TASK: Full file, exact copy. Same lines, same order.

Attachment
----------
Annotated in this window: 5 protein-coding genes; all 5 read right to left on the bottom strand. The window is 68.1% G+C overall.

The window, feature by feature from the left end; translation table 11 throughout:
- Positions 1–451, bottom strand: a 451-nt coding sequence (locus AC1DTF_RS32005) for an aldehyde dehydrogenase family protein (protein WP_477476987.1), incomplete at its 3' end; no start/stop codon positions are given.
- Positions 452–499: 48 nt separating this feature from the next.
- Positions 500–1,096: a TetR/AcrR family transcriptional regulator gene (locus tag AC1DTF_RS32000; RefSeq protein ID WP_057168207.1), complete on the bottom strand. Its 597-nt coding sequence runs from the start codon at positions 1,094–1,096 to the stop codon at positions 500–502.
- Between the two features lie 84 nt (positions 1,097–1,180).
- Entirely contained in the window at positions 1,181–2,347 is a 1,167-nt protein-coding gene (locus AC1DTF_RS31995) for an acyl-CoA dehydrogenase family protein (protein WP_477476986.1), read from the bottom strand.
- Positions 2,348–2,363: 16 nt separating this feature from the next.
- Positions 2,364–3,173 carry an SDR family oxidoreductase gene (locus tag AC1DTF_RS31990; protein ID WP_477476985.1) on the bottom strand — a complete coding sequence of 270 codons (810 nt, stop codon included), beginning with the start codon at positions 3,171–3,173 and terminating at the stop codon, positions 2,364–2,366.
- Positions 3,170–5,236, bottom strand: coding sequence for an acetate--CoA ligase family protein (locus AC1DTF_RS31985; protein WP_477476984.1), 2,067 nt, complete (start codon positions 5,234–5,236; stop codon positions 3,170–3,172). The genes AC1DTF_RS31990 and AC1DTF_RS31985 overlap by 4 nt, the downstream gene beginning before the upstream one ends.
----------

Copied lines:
Annotated in this window: 5 protein-coding genes; all 5 read right to left on the bottom strand. The window is 68.1% G+C overall.

The window, feature by feature from the left end; translation table 11 throughout:
- Positions 1–451, bottom strand: a 451-nt coding sequence (locus AC1DTF_RS32005) for an aldehyde dehydrogenase family protein (protein WP_477476987.1), incomplete at its 3' end; no start/stop codon positions are given.
- Positions 452–499: 48 nt separating this feature from the next.
- Positions 500–1,096: a TetR/AcrR family transcriptional regulator gene (locus tag AC1DTF_RS32000; RefSeq protein ID WP_057168207.1), complete on the bottom strand. Its 597-nt coding sequence runs from the start codon at positions 1,094–1,096 to the stop codon at positions 500–502.
- Between the two features lie 84 nt (positions 1,097–1,180).
- Entirely contained in the window at positions 1,181–2,347 is a 1,167-nt protein-coding gene (locus AC1DTF_RS31995) for an acyl-CoA dehydrogenase family protein (protein WP_477476986.1), read from the bottom strand.
- Positions 2,348–2,363: 16 nt separating this feature from the next.
- Positions 2,364–3,173 carry an SDR family oxidoreductase gene (locus tag AC1DTF_RS31990; protein ID WP_477476985.1) on the bottom strand — a complete coding sequence of 270 codons (810 nt, stop codon included), beginning with the start codon at positions 3,171–3,173 and terminating at the stop codon, positions 2,364–2,366.
- Positions 3,170–5,236, bottom strand: coding sequence for an acetate--CoA ligase family protein (locus AC1DTF_RS31985; protein WP_477476984.1), 2,067 nt, complete (start codon positions 5,234–5,236; stop codon positions 3,170–3,172). The genes AC1DTF_RS31990 and AC1DTF_RS31985 overlap by 4 nt, the downstream gene beginning before the upstream one ends.